SAN ANTONIO—Three billboards surrounding U.S. Army Medical Command and sponsored by the Physicians Committee for Responsible Medicine, a national nonprofit of more than 12,000 physicians, criticize the Army for using outdated medical training methods. The ads depict a goat in an Army combat uniform, chewing on blades of grass, and state “Goats make lousy soldiers. End animal use for military medical training. TroopsDeserveBetter.org.”
The U.S. Army continues to use animals for combat medic training, even though training methods specifically modeled after humans are widely available and accepted to be equivalent or superior to animal training methods, even within the military.
“There are significant anatomical and physiological differences between species, making human-relevant, nonanimal training the only reasonable track forward,” says physician and former Army Major Robert DeMuth. “Furthermore, modern training methods allow for immersive training experiences; actors can wear what’s called a ‘cut suit,’ which features breakable bones and artificial blood to provide a realistic training experience on a conscious ‘casualty,’ comparable to what medics can expect to encounter in the field.”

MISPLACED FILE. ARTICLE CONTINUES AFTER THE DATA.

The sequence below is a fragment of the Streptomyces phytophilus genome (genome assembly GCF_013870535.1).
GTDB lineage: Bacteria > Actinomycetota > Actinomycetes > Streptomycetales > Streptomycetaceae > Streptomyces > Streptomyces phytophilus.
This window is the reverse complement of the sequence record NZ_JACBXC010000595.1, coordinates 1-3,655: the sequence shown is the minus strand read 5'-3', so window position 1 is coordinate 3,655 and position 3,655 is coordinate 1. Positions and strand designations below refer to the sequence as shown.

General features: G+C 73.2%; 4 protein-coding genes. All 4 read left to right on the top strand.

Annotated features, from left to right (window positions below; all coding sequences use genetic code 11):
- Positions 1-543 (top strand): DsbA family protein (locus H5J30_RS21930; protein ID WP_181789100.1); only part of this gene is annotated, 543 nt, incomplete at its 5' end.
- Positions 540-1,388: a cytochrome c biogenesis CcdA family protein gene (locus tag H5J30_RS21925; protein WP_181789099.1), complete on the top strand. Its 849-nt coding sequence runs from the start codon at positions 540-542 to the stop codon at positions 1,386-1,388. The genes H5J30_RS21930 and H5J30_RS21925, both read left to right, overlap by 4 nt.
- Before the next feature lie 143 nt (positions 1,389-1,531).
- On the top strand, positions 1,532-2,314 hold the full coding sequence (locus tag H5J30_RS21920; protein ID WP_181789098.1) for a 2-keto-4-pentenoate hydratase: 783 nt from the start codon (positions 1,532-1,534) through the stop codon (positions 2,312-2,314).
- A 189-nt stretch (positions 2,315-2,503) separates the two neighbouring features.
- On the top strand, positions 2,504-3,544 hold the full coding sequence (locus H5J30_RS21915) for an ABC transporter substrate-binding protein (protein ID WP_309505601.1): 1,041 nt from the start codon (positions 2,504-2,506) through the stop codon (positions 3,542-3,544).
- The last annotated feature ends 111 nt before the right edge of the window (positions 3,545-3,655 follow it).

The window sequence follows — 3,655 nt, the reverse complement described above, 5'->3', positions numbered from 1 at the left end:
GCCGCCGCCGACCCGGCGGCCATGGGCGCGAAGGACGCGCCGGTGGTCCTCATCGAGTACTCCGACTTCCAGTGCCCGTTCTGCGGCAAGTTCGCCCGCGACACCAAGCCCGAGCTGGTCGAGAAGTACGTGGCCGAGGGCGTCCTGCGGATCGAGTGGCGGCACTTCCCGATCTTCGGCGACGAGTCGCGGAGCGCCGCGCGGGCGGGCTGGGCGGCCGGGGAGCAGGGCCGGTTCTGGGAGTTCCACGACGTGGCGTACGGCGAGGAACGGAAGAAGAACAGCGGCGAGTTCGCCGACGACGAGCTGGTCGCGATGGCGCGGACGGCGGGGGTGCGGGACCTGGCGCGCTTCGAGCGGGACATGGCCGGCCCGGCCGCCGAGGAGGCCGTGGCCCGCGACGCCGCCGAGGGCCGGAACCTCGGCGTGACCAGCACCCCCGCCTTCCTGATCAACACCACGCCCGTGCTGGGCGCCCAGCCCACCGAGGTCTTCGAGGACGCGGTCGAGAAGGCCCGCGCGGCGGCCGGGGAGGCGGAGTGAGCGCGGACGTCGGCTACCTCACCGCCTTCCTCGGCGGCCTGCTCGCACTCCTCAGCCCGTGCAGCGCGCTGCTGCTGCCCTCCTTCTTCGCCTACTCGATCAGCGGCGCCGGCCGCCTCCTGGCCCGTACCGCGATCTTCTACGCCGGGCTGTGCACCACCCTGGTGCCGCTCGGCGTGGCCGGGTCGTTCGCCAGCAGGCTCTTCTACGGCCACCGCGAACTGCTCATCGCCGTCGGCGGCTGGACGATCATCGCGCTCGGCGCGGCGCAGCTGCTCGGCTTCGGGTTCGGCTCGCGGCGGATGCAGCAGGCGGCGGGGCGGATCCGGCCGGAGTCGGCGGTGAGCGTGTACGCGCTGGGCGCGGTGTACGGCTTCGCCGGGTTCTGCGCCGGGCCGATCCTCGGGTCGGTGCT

However, in Army combat medic training courses, goats or pigs are stabbed and burned and have their limbs amputated with tree trimmers. Animals that survive these injuries are killed after the training session. The Army refers to this activity as “live tissue training.”
The Physicians Committee submitted a letter to Lt. Gen. Nadja Y. West, M.D., Surgeon General of the U.S. Army and Commanding General of the U.S. Army Medical Command, requesting that animals be replaced in Army combat medic training.
The idea is backed by actors Jamie Farr and Mike Farrell, United States veterans and stars from the classic television series M*A*S*H.
- “As a former member of the United States Army, I am dismayed that the training provided to military medical personnel has not kept up with the times. Those serving our country deserve the best-trained medics we can produce,” says Jamie Farr, who served in the U.S. Army.
- “In the years since we stopped filming ‘M*A*S*H,’ the U.S. military has upgraded its training, its tactics, even its uniforms. Why not modernize its medical training? Why continue to test train on live animals when modern medicine uses human-based simulation devices that get better results?” says Mike Farrell, who served as a U.S. Marine.
To speak with Dr. Robert DeMuth or for a copy of the billboard artwork, please contact Reina Pohl at RPohl@PCRM.org or 202-527-7326.
Founded in 1985, the Physicians Committee for Responsible Medicine is a nonprofit health organization that promotes preventive medicine, conducts clinical research, and encourages higher standards for ethics and effectiveness in research and medical training.